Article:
Though the Philippian saints loved Paul, there was much division among them.Paul wrote of the necessity of unity.In fact, the reason he appealed to their citizenship as a kingdom of saints was to unite them. He urged the Philippian saints to “stand fast in one spirit, with one mind striving together for the faith of the gospel” (Philippians 1:27).This could be accomplished, he said, if they would “be likeminded, having the same love, being of one accord, of one mind” (Philippians 2:2).He cautioned: “Let nothing be done through strife or vainglory; but in lowliness of mind let each esteem other better than themselves.Look not every man on his own things, but every man also on the things of others.” (Philippians 2:3-4).
In an effort to bring about greater unity, Paul taught the Philippian saints some important truths regarding Jesus Christ.Christ epitomized the humility necessary to create a unified group through his attitude of service and desire to be one with the Father.“Let this mind be in you,” he urged, “which was also in Christ Jesus.Who, being in the form of God, thought it not robbery to be equal with God: but made himself of no reputation, and took upon him the form of a servant, and was made in the likeness of men: and being found in fashion as a man, he humbled himself, and became obedient unto death, even the death of the cross”.Because of Christ’s humility and oneness with the Father through obedience, God, the Father “highly exalted him” (Philippians 2:5-9).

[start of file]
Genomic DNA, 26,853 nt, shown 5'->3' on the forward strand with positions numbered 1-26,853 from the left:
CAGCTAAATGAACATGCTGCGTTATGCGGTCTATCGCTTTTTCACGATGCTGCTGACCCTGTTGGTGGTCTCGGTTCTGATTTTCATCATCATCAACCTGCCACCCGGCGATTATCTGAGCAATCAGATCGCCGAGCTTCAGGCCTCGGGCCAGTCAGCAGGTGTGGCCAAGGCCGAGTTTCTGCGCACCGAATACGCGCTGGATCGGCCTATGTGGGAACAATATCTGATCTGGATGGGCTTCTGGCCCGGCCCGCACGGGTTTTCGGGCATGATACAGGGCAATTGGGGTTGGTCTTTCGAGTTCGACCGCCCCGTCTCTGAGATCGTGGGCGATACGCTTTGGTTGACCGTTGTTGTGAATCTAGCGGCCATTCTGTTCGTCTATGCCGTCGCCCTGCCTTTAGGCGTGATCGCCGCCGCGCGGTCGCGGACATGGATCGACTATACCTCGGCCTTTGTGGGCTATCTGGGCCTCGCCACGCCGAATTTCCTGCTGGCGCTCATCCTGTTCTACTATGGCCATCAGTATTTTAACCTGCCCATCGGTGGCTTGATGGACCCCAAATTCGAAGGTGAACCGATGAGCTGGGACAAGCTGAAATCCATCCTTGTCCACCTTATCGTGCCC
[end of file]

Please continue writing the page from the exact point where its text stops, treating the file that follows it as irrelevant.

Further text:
Paul exhorted the Philippian saints to follow Christ’s pattern of oneness with the Father through humility, obedience, and service.Therefore, Paul wrote: “Wherefore, my beloved, as ye have always obeyed, not as in my presence only, but now much more in my absence, work out your own salvation with fear and trembling” (Philippians 2:12).That is to say, become unified as a kingdom of saints on earth–fearing that if such unity is not achieved, they will not find themselves fit for the kingdom of God in heaven.The Lord has taught, “I say unto you, be one; and if ye are not one ye are not mine” (D&C 38:27).